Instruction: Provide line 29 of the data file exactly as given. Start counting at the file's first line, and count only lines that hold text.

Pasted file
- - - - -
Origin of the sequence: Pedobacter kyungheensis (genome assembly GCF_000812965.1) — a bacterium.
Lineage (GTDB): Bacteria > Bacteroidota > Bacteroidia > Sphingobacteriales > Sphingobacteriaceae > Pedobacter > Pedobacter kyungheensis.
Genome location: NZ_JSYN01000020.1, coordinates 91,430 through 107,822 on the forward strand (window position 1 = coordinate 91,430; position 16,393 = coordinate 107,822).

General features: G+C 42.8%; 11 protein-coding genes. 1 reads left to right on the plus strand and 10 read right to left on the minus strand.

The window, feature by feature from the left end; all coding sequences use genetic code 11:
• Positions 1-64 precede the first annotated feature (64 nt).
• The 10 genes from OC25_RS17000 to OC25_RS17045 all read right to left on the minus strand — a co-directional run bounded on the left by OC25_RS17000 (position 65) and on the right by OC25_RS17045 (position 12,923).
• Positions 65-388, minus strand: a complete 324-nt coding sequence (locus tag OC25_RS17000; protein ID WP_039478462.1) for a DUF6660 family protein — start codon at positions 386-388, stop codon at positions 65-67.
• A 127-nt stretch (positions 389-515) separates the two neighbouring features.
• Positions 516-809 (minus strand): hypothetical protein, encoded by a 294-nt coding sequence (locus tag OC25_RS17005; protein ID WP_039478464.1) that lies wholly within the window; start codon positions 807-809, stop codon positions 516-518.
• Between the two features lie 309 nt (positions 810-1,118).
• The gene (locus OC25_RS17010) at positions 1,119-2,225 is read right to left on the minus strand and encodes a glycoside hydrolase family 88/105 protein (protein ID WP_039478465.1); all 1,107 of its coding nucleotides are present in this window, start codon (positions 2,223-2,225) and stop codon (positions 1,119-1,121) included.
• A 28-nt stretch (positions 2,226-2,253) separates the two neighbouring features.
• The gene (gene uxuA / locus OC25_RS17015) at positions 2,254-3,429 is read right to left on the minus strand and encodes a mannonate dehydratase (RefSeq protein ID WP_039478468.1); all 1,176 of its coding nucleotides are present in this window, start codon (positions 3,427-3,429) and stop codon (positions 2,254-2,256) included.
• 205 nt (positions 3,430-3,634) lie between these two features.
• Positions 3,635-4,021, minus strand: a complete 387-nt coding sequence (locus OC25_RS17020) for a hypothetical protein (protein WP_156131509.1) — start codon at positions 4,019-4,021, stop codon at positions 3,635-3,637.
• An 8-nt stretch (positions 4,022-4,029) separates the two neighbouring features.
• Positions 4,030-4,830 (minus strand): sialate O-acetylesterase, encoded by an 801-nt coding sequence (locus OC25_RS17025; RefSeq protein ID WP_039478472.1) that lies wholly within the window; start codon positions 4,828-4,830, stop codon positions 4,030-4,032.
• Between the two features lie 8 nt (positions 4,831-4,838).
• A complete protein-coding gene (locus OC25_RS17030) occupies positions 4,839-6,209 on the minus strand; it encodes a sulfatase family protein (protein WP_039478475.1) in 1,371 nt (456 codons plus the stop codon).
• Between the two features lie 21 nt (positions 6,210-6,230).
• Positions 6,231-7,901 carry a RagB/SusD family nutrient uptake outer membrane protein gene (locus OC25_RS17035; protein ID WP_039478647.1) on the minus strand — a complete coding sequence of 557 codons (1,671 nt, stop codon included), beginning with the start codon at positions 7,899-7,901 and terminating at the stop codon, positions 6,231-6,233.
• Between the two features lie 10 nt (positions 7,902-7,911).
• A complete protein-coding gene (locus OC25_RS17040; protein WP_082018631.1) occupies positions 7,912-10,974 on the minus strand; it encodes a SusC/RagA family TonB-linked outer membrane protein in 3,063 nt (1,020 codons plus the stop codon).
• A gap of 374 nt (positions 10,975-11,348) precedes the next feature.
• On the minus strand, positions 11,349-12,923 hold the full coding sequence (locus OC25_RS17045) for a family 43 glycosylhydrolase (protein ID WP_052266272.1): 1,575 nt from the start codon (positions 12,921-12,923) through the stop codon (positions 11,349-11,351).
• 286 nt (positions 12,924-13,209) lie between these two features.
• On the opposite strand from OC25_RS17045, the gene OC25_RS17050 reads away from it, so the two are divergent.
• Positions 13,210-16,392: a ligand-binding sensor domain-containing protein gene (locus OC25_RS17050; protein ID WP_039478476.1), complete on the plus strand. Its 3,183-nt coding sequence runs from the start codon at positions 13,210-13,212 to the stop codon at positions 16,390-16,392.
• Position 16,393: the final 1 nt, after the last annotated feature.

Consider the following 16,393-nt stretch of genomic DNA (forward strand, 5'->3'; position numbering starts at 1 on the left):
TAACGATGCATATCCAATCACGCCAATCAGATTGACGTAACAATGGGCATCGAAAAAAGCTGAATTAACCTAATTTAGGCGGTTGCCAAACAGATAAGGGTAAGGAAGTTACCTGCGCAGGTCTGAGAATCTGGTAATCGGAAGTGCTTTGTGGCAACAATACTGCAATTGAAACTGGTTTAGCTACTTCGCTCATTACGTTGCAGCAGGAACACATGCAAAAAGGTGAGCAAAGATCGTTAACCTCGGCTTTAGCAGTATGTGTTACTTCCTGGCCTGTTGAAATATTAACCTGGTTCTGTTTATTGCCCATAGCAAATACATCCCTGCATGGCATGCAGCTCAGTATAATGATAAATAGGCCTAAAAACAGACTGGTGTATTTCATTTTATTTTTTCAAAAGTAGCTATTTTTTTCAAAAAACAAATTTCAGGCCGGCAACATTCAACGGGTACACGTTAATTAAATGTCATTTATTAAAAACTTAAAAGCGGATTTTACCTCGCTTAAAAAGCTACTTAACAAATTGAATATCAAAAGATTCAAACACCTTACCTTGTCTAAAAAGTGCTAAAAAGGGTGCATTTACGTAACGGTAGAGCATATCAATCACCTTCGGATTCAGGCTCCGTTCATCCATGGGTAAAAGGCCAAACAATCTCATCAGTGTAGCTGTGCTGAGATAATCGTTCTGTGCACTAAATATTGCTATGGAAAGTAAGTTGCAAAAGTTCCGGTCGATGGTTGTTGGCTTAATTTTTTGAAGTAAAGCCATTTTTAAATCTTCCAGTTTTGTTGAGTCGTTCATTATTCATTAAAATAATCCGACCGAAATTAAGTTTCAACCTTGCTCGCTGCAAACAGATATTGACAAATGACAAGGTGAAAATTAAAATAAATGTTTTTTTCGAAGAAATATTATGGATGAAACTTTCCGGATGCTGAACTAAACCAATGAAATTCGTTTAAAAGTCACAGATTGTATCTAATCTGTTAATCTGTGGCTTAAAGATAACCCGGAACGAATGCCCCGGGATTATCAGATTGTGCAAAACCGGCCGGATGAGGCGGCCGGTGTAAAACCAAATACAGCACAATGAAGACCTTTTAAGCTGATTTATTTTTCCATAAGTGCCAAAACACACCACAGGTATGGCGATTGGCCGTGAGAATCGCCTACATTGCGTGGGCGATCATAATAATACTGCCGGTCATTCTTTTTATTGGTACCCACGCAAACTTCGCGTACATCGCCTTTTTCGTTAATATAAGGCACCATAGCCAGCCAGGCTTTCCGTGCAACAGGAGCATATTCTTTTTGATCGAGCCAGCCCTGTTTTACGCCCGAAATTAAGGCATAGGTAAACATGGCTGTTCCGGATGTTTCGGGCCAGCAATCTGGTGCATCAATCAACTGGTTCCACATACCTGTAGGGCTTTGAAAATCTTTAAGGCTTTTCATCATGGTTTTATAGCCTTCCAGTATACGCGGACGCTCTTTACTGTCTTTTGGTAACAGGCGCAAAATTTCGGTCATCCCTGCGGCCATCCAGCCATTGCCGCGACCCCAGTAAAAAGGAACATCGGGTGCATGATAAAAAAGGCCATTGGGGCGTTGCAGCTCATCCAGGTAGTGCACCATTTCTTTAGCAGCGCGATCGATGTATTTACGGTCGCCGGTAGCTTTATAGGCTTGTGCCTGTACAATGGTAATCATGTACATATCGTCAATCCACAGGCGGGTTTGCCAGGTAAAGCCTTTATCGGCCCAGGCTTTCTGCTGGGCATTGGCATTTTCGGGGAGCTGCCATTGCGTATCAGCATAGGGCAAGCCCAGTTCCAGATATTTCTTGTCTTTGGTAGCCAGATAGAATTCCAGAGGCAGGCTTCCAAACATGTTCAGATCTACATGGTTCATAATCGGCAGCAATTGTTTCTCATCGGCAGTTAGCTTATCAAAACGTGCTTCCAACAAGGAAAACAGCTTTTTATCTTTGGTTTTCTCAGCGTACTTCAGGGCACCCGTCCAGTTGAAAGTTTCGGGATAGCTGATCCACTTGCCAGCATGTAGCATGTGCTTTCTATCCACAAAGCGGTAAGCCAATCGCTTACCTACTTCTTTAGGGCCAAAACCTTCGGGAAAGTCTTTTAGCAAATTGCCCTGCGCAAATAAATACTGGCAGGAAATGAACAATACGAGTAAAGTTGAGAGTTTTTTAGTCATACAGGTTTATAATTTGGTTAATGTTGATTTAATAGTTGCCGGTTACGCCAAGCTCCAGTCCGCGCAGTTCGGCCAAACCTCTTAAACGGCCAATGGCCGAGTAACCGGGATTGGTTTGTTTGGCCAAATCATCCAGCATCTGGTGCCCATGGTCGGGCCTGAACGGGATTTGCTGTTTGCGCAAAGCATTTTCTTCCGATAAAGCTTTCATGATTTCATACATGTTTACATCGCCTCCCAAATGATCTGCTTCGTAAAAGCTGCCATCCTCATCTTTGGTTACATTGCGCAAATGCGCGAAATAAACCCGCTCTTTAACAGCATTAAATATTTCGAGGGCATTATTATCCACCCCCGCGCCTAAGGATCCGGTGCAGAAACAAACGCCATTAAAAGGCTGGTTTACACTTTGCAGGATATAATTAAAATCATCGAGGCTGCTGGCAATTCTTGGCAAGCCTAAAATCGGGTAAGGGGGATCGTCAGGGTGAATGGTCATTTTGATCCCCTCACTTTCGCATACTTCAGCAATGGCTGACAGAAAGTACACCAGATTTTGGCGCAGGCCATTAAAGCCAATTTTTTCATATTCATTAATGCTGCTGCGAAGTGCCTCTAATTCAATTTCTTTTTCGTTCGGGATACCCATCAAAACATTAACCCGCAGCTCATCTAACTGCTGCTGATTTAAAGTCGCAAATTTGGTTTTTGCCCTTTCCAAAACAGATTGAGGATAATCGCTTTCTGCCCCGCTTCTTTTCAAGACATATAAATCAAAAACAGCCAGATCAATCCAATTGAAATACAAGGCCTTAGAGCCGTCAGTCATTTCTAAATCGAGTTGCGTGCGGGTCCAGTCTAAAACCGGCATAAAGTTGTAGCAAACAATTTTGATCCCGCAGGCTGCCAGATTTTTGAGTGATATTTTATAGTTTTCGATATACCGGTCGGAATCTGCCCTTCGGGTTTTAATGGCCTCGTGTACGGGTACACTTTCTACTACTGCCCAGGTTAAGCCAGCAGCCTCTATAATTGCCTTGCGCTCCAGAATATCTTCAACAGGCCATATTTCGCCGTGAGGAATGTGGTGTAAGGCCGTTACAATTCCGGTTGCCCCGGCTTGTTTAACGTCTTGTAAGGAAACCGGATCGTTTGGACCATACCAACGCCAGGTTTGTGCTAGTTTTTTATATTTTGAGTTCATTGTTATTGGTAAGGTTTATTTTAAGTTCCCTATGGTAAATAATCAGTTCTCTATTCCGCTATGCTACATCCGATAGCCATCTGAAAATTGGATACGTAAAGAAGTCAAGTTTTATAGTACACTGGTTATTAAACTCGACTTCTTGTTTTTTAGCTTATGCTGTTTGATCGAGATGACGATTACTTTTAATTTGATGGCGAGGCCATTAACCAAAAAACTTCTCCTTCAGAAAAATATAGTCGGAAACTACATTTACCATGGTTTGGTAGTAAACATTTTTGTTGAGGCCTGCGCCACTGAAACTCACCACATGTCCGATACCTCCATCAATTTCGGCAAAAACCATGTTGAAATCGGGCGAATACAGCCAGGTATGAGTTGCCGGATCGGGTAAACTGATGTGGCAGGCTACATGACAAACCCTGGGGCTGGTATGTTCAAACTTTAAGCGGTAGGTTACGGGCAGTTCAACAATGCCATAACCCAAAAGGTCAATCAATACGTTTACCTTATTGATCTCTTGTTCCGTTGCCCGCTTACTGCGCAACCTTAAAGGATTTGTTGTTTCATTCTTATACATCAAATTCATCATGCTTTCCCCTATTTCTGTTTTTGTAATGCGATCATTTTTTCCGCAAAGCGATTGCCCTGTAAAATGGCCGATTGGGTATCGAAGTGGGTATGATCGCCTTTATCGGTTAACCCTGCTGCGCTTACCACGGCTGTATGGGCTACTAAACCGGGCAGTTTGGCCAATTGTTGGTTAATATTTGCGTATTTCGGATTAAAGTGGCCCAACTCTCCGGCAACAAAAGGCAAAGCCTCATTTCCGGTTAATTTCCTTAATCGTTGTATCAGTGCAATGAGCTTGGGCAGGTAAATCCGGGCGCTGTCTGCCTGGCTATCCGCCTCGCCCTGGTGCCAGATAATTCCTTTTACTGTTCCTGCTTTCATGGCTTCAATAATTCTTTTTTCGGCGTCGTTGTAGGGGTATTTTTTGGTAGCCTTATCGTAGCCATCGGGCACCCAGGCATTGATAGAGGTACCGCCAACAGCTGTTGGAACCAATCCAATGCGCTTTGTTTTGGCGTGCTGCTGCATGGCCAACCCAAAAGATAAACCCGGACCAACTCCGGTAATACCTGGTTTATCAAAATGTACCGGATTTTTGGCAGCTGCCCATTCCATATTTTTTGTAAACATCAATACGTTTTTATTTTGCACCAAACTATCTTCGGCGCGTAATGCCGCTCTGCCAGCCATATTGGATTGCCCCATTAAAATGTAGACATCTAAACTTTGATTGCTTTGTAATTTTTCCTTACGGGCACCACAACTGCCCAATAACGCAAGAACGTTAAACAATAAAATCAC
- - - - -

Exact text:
• Positions 13,210-16,392: a ligand-binding sensor domain-containing protein gene (locus OC25_RS17050; protein ID WP_039478476.1), complete on the plus strand. Its 3,183-nt coding sequence runs from the start codon at positions 13,210-13,212 to the stop codon at positions 16,390-16,392.